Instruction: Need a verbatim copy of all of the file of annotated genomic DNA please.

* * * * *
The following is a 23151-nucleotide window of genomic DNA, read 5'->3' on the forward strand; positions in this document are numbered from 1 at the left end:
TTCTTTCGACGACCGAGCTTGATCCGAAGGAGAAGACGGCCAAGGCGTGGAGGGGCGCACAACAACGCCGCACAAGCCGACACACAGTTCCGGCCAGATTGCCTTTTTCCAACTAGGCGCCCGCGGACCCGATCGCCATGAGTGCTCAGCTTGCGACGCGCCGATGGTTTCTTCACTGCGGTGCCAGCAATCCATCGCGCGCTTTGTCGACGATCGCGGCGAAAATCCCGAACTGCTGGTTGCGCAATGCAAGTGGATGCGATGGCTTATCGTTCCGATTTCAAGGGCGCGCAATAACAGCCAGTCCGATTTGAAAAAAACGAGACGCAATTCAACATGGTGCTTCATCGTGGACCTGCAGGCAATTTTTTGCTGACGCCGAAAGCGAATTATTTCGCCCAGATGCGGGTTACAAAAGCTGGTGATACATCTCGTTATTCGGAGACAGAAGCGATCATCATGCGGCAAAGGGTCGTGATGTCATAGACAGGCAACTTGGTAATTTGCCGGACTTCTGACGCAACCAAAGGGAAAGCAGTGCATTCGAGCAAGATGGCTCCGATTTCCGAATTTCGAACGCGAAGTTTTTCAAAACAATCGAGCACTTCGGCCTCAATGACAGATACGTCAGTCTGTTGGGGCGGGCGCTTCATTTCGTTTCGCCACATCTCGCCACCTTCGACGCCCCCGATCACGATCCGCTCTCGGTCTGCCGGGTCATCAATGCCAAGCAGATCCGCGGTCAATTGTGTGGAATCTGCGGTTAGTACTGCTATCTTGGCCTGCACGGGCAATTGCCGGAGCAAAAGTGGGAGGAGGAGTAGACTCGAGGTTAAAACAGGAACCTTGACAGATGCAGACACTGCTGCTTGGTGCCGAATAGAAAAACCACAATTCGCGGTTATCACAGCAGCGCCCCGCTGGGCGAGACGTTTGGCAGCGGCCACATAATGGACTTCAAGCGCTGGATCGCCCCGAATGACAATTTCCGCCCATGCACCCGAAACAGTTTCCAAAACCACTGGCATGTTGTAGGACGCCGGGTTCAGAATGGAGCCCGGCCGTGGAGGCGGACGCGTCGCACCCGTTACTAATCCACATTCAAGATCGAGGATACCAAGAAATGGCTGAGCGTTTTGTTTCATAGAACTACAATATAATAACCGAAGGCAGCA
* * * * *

The following is a 23151-nucleotide window of genomic DNA, read 5'->3' on the forward strand; positions in this document are numbered from 1 at the left end:
TTCTTTCGACGACCGAGCTTGATCCGAAGGAGAAGACGGCCAAGGCGTGGAGGGGCGCACAACAACGCCGCACAAGCCGACACACAGTTCCGGCCAGATTGCCTTTTTCCAACTAGGCGCCCGCGGACCCGATCGCCATGAGTGCTCAGCTTGCGACGCGCCGATGGTTTCTTCACTGCGGTGCCAGCAATCCATCGCGCGCTTTGTCGACGATCGCGGCGAAAATCCCGAACTGCTGGTTGCGCAATGCAAGTGGATGCGATGGCTTATCGTTCCGATTTCAAGGGCGCGCAATAACAGCCAGTCCGATTTGAAAAAAACGAGACGCAATTCAACATGGTGCTTCATCGTGGACCTGCAGGCAATTTTTTGCTGACGCCGAAAGCGAATTATTTCGCCCAGATGCGGGTTACAAAAGCTGGTGATACATCTCGTTATTCGGAGACAGAAGCGATCATCATGCGGCAAAGGGTCGTGATGTCATAGACAGGCAACTTGGTAATTTGCCGGACTTCTGACGCAACCAAAGGGAAAGCAGTGCATTCGAGCAAGATGGCTCCGATTTCCGAATTTCGAACGCGAAGTTTTTCAAAACAATCGAGCACTTCGGCCTCAATGACAGATACGTCAGTCTGTTGGGGCGGGCGCTTCATTTCGTTTCGCCACATCTCGCCACCTTCGACGCCCCCGATCACGATCCGCTCTCGGTCTGCCGGGTCATCAATGCCAAGCAGATCCGCGGTCAATTGTGTGGAATCTGCGGTTAGTACTGCTATCTTGGCCTGCACGGGCAATTGCCGGAGCAAAAGTGGGAGGAGGAGTAGACTCGAGGTTAAAACAGGAACCTTGACAGATGCAGACACTGCTGCTTGGTGCCGAATAGAAAAACCACAATTCGCGGTTATCACAGCAGCGCCCCGCTGGGCGAGACGTTTGGCAGCGGCCACATAATGGACTTCAAGCGCTGGATCGCCCCGAATGACAATTTCCGCCCATGCACCCGAAACAGTTTCCAAAACCACTGGCATGTTGTAGGACGCCGGGTTCAGAATGGAGCCCGGCCGTGGAGGCGGACGCGTCGCACCCGTTACTAATCCACATTCAAGATCGAGGATACCAAGAAATGGCTGAGCGTTTTGTTTCATAGAACTACAATATAATAACCGAAGGCAGCA